Published: Tue Dec 19 2017 11:45 AM
Some people feel better when we share our earthquake probabilities, others don’t and that’s okay – the important things are to be aware, understand what they mean and know what to do.
Many of you may be familiar with our earthquake forecast (at GeoNet our earthquake forecast is a probability of something happening over a certain period of time) – and after large earthquakes we use earthquake forecasts to describe what the aftershock behaviour might look like.
Our scientists update the forecasts as we learn more about each individual earthquake sequence. Recently, our scientists, with a group of highly experienced international colleagues, estimated a heightened likelihood of further large earthquakes in central New Zealand.
You can see the estimates below in the forecast table – and as you are reading through the article, remember, we share this information so that you are aware about the earthquake forecast, understand what they mean and know what to do (MCDEM have really useful information about what you can do and there’s also more below).
We estimate that there is a 2% to 14% chance – in verbal likelihood terms this is a very unlikely chance – of a magnitude 7 or above earthquake occurring within the next year in central New Zealand (the map below shows what we mean by central New Zealand).
Our best estimate is a 6% (very unlikely) chance, which is about a 1 in 16 chance. This has decreased over the last year (in December 2016 it was greater than 20% within the next year), but it is still a higher chance than before the 2016 Kaikōura earthquake.
The table below shows the estimated chance of large earthquakes within the next year, and within the next 10 years. For example, within the next 10 years, there is a 10% to 60% chance (best estimate is 30%, unlikely) of a magnitude 7 or higher earthquake occurring in the area shown on the map.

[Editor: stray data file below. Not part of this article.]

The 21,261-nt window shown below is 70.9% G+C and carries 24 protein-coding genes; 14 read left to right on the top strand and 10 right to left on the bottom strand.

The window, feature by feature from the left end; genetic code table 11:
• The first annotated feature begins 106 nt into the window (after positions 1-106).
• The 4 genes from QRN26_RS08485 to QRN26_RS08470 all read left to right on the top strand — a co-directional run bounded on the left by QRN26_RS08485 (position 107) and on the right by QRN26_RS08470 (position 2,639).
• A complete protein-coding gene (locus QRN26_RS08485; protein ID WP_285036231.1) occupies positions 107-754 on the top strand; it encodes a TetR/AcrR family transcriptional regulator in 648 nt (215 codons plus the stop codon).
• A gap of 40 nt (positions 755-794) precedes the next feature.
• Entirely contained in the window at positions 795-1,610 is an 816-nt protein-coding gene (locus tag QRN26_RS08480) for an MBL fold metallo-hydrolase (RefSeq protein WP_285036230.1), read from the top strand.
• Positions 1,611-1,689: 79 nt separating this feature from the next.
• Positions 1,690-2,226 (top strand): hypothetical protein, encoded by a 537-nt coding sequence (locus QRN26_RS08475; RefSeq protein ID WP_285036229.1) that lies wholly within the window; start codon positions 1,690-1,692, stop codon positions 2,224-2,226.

|Magnitude Range||Chance of occurence:
Range (the figures in the brackets
are the best estimate)
|Within the next year||M7.8 or greater||0.3% to 3% (1%)|
|M7.0 or greater||2% to 14% (6%)|
|Within the next decade||M7.8 or greater||2% to 20% (7%)|
|M7.0 or greater||10% to 60% (30%)|
The chances of earthquakes can be calculated from a computer model (you can learn about the earthquake models that we use here).
The nice thing about using forecasts models is that after a large earthquake they can provide us with information about the average behaviour of aftershock sequences (but of course, we learn more about each particular earthquake sequence as time goes on).
On the other hand, a model is not going to think through what it is processing, it just does it. Therefore, we need scientific expertise to think through the model outputs (the numbers) and what these numbers actually mean for the current situation. So, we have called together a group of experts from around the world to consider and think through models of different possibilities such as, how slow slip events (also called slow slip earthquakes) change things, long-term trends, and the likely behaviour of specific faults. Normal aftershock forecast models on their own can’t yet include those factors.
When it comes to scenarios and forecasting earthquakes, we are reliant on the advice of experts.
Another way to think about the forecast models is to think about the process of timing how long it will take you to get from A to B. You enter where you are now and where you want to get to into Google maps and you will get an estimate of the time it will take.
There are things you can change in this calculation, like whether you are going to walk, cycle, drive or take public transport. Regardless, we know that this time is only an indication (although Google maps is fairly accurate on driving estimates, it is not so good at walking estimates).
When it comes to actually going from A to B, though, there are many things that can change how long it takes – you might take a wrong turn (twice), traffic might change while you are en route, you might drive/walk slower (or faster) compared to what Google maps calculated, stop to get fuel on the way … there are lots of different things that Google maps is not able to consider in its estimate and some are beyond our control.